Helms (2014) described blended education as incorporating both online and F2F character- istics into a single course. This definition captures an important confound to comparing course administration formats because otherwise traditional F2F courses may also incorp- orate aspects of online curriculum. Blended learning may thus encompass F2F classes in which any course content is available online (e.g., recorded lectures or PowerPoints) as well as more traditionally blended courses. Helms recommended the use of ‘‘blended’’ over ‘‘hybrid’’ because these courses combine different but complementary approaches rather than layer opposing methods and formats.

Blended learning can merge the relative strengths of F2F and online education within a flexible course delivery format. As such, this delivery form has a similar potential of online courses to reduce the cost of administration (Bowen et al., 2014) while addressing concerns of quality and achievement gaps that may come from online education. Advantages of blended courses include: convenience and efficiency for the student; promotion of active learning; more effective use of classroom space; and increased class time to spend on higher- level learning activities such as cooperative learning, working with case studies, and discuss- ing big picture concepts and ideas (Ahmed, 2010; Al-Qahtani & Higgins, 2013; Lewis & Harrison, 2012).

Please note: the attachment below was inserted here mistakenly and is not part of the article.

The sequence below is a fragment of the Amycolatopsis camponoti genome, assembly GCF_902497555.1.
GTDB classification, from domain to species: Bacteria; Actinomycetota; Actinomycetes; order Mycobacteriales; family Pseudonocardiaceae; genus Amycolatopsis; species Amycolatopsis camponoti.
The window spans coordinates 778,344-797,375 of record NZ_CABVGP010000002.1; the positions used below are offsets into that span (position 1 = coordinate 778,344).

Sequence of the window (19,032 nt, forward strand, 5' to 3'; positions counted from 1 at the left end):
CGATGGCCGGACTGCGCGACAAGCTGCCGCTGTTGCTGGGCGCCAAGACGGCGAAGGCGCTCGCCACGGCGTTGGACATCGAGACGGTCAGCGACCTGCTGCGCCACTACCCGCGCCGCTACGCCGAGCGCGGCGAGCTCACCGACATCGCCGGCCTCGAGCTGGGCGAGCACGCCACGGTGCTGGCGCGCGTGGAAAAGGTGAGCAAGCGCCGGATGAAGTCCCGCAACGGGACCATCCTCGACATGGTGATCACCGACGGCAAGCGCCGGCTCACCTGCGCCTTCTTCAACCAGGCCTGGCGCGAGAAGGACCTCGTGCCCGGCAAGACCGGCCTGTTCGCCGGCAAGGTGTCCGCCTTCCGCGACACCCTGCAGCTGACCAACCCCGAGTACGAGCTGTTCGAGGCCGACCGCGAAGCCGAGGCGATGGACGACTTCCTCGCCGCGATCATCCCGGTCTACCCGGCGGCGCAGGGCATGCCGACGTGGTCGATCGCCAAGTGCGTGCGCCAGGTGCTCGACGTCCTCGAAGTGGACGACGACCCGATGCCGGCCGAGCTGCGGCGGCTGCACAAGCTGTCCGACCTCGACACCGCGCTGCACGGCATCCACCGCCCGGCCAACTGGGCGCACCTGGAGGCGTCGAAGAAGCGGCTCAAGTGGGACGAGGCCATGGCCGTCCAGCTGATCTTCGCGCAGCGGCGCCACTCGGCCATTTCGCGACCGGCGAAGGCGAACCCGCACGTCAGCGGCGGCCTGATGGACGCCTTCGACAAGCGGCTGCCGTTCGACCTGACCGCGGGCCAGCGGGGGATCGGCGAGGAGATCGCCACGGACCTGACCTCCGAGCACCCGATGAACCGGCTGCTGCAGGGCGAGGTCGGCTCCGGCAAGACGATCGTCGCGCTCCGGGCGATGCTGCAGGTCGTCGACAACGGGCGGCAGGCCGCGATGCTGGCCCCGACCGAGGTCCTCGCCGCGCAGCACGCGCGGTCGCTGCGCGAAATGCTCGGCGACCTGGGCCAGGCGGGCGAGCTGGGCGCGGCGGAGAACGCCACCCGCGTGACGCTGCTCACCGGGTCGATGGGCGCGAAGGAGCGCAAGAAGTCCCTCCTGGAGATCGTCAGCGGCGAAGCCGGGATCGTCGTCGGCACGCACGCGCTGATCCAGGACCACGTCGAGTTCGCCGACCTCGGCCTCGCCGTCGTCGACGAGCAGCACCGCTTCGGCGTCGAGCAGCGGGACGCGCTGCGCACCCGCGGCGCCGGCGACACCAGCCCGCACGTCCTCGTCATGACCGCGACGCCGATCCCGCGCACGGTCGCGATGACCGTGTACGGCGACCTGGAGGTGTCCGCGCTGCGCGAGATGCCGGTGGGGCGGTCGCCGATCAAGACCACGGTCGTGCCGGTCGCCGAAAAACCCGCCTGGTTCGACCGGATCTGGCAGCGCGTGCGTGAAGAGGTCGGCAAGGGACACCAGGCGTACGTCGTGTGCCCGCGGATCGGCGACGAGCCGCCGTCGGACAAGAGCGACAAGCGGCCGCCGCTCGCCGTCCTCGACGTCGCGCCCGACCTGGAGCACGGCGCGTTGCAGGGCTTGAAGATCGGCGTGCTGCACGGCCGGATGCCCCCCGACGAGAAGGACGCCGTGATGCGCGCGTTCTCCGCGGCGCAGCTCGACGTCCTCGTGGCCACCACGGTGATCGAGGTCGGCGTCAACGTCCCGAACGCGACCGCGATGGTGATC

Although many definitions of hybrid and blended learning exist, there is a convergence upon three key points: (1) Web-based learning activities are introduced to complement face-to-face work; (2) “seat time” is reduced, though not eliminated altogether; (3) the Web-based and face-to-face components of the course are designed to interact pedagogically to take advantage of the best features of each.